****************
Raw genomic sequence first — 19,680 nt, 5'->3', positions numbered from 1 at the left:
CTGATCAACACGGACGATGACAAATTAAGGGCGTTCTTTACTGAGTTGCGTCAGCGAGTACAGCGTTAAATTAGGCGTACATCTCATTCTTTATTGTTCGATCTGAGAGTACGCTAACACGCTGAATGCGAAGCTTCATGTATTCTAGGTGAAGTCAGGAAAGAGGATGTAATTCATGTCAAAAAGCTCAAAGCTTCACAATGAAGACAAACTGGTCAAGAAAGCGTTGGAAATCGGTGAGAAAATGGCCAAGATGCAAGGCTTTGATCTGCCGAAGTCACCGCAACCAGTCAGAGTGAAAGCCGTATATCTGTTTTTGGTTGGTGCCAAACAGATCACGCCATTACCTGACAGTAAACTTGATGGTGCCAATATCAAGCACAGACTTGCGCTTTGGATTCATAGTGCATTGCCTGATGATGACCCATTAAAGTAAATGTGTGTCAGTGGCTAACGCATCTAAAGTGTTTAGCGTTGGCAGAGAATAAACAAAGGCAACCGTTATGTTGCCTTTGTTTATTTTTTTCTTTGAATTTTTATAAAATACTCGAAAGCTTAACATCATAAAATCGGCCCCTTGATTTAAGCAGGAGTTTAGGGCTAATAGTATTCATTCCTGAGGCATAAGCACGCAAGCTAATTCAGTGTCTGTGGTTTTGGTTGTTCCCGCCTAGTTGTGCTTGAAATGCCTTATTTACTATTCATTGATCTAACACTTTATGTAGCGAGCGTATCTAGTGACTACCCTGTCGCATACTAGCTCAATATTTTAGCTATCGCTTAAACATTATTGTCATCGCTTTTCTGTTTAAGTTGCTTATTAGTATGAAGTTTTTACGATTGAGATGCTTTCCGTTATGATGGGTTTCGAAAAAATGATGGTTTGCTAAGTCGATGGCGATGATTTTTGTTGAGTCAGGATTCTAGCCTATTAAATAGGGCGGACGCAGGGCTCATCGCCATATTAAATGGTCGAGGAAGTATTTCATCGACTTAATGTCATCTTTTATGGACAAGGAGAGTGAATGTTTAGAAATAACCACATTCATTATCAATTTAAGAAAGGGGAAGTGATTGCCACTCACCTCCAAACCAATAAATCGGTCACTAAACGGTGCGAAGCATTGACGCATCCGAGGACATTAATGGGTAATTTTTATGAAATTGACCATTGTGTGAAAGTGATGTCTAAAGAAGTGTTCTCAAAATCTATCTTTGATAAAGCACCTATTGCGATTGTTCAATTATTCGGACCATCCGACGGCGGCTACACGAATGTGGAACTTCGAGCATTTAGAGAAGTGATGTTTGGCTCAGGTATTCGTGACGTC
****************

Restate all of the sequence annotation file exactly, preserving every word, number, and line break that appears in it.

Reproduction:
Raw genomic sequence first — 19,680 nt, 5'->3', positions numbered from 1 at the left:
CTGATCAACACGGACGATGACAAATTAAGGGCGTTCTTTACTGAGTTGCGTCAGCGAGTACAGCGTTAAATTAGGCGTACATCTCATTCTTTATTGTTCGATCTGAGAGTACGCTAACACGCTGAATGCGAAGCTTCATGTATTCTAGGTGAAGTCAGGAAAGAGGATGTAATTCATGTCAAAAAGCTCAAAGCTTCACAATGAAGACAAACTGGTCAAGAAAGCGTTGGAAATCGGTGAGAAAATGGCCAAGATGCAAGGCTTTGATCTGCCGAAGTCACCGCAACCAGTCAGAGTGAAAGCCGTATATCTGTTTTTGGTTGGTGCCAAACAGATCACGCCATTACCTGACAGTAAACTTGATGGTGCCAATATCAAGCACAGACTTGCGCTTTGGATTCATAGTGCATTGCCTGATGATGACCCATTAAAGTAAATGTGTGTCAGTGGCTAACGCATCTAAAGTGTTTAGCGTTGGCAGAGAATAAACAAAGGCAACCGTTATGTTGCCTTTGTTTATTTTTTTCTTTGAATTTTTATAAAATACTCGAAAGCTTAACATCATAAAATCGGCCCCTTGATTTAAGCAGGAGTTTAGGGCTAATAGTATTCATTCCTGAGGCATAAGCACGCAAGCTAATTCAGTGTCTGTGGTTTTGGTTGTTCCCGCCTAGTTGTGCTTGAAATGCCTTATTTACTATTCATTGATCTAACACTTTATGTAGCGAGCGTATCTAGTGACTACCCTGTCGCATACTAGCTCAATATTTTAGCTATCGCTTAAACATTATTGTCATCGCTTTTCTGTTTAAGTTGCTTATTAGTATGAAGTTTTTACGATTGAGATGCTTTCCGTTATGATGGGTTTCGAAAAAATGATGGTTTGCTAAGTCGATGGCGATGATTTTTGTTGAGTCAGGATTCTAGCCTATTAAATAGGGCGGACGCAGGGCTCATCGCCATATTAAATGGTCGAGGAAGTATTTCATCGACTTAATGTCATCTTTTATGGACAAGGAGAGTGAATGTTTAGAAATAACCACATTCATTATCAATTTAAGAAAGGGGAAGTGATTGCCACTCACCTCCAAACCAATAAATCGGTCACTAAACGGTGCGAAGCATTGACGCATCCGAGGACATTAATGGGTAATTTTTATGAAATTGACCATTGTGTGAAAGTGATGTCTAAAGAAGTGTTCTCAAAATCTATCTTTGATAAAGCACCTATTGCGATTGTTCAATTATTCGGACCATCCGACGGCGGCTACACGAATGTGGAACTTCGAGCATTTAGAGAAGTGATGTTTGGCTCAGGTATTCGTGACGTC